The DM and HLN tests both calculate their test statistic based on the fit of the forecast models to the measured values of the time series. The calculations do not use the validation models in any capacity, so they are not applicable when you evaluate using validation results. The null hypothesis of each test is that forecast models both provide an equally accurate fit to the measured values of the time series. If this null hypothesis is rejected, the selected method is determined to be significantly more accurate than the method that was not selected. If the null hypothesis is not rejected, both methods are determined to have equivalent accuracy. Complete details of the DM and HLN tests can be found in the Additional references section.

By performing the HLN test between the selected method and every other method, the tool generates a list of methods that are equivalently accurate to the selected method. This information is summarized in geoprocessing messages and charts.

## Best practices and limitations

When deciding whether this tool is appropriate for your data and which parameters you should choose, several things should be taken into account.

- For each location, this tool selects the forecast method that provides the smallest Validation or Forecast RMSE, and this can result in different methods being selected for locations that are near each other. For example, if your data represents the yearly population of counties, one county may use a forest-based method, and two neighboring counties may use a Gompertz curve and a seasonal exponential smoothing method. Consider whether it makes sense for different locations to use different forecast methods with very different shapes, and check if selecting the forecast method location by location really provides a notable reduction in the Forecast or Validation RMSE at the locations. If using a single method at every location is nearly as accurate as choosing a different method location by location, the principle of parsimony states that you should use a single forecast method for all locations.
- Choosing whether to evaluate using validation results has advantages and disadvantages. Performing validation to withheld time steps is the closest equivalent to forecasting unknown future values, so using validation will more frequently select the method that forecasts future values most accurately. However, the DM and HLN tests are only performed if you do not evaluate using validation results. This is because the DM and HLN tests are goodness-of-fit tests, so they only test how well the model fits the measured values at the location, so they are not applicable when you evaluate using validation results. You must decide which is most important—selecting the method that forecasts future values most accurately or testing whether the selected method provides a significantly better fit to the time series.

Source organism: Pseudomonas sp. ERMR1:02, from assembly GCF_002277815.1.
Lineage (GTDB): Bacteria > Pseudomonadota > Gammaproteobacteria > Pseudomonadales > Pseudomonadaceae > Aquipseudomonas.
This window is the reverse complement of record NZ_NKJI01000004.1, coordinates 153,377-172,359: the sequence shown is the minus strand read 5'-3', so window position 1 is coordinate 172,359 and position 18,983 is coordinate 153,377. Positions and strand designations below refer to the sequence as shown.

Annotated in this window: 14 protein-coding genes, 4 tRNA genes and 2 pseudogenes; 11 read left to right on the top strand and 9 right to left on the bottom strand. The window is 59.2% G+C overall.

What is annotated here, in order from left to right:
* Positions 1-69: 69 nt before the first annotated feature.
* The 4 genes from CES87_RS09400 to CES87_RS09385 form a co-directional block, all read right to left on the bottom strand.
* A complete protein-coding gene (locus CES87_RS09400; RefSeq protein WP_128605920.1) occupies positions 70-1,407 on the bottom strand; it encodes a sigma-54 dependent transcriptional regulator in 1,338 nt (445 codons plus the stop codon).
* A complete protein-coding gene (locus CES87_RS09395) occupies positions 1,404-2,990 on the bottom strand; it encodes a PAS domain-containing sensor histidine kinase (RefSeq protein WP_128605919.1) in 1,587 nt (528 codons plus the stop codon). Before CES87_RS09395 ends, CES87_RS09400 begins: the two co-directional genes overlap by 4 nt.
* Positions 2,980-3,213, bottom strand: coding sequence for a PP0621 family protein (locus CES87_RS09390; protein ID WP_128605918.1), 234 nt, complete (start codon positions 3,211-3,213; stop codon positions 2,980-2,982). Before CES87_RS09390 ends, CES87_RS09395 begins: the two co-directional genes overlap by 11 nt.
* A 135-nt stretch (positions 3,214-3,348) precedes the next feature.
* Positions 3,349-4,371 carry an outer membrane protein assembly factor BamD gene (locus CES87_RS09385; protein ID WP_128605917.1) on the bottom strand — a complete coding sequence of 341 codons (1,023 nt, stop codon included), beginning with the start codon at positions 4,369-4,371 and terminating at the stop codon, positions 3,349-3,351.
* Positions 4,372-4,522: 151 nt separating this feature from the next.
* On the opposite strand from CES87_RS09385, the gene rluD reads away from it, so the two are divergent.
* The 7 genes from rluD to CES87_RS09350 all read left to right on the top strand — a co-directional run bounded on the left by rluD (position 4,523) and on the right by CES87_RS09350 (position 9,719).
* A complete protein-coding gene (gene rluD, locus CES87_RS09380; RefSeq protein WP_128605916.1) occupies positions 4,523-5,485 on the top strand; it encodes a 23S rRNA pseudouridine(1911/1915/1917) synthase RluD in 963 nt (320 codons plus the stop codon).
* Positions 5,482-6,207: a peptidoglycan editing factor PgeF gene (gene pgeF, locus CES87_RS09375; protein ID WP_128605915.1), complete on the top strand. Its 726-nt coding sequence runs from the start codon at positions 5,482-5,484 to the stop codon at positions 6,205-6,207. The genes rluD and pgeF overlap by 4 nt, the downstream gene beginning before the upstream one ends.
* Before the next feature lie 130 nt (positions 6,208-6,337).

- Forecast methods created using the Forest-based Forecast tool usually provide the best fit to the time series of a location, but they often do not forecast future values more accurately than other methods. If any of the input forecast space-time cubes represent a forest-based method, it is recommended that you evaluate using validation results.

## Tool outputs

The primary output of this tool is a 2D feature class showing each location in the Input Space Time Cube symbolized by the final forecasted time step of the selected method. The forecasted values from the selected method at all other time steps are stored as fields. Although the method at each location is independently selected and spatial relationships are not taken into account, the map may display spatial patterns for areas with similar time series.

### Pop-up charts

Clicking any feature on the map using the Explore navigation tool displays an interactive chart in the Pop-up pane showing the fitted values, forecast values, and confidence interval (if the method supports confidence intervals) of the selected method at the location along with a vertical gray line at the start of the forecast. For all other methods, the forecast values are shown.

The selected method is highlighted in the chart's legend, and if the same method is used more than once, an index number is used to distinguish them. The following image shows a pop-up chart of two forest-based methods, a linear curve fit method, and an exponential smoothing method. The first forest-based method is the method selected at the location:

You can click any other method in the legend to display its fitted values and confidence interval (if supported). The following image shows the same chart after clicking the exponential smoothing method:

Hovering over the pop-up creates an interactive time slider (vertical cyan line) that displays all values of the chart at that time step: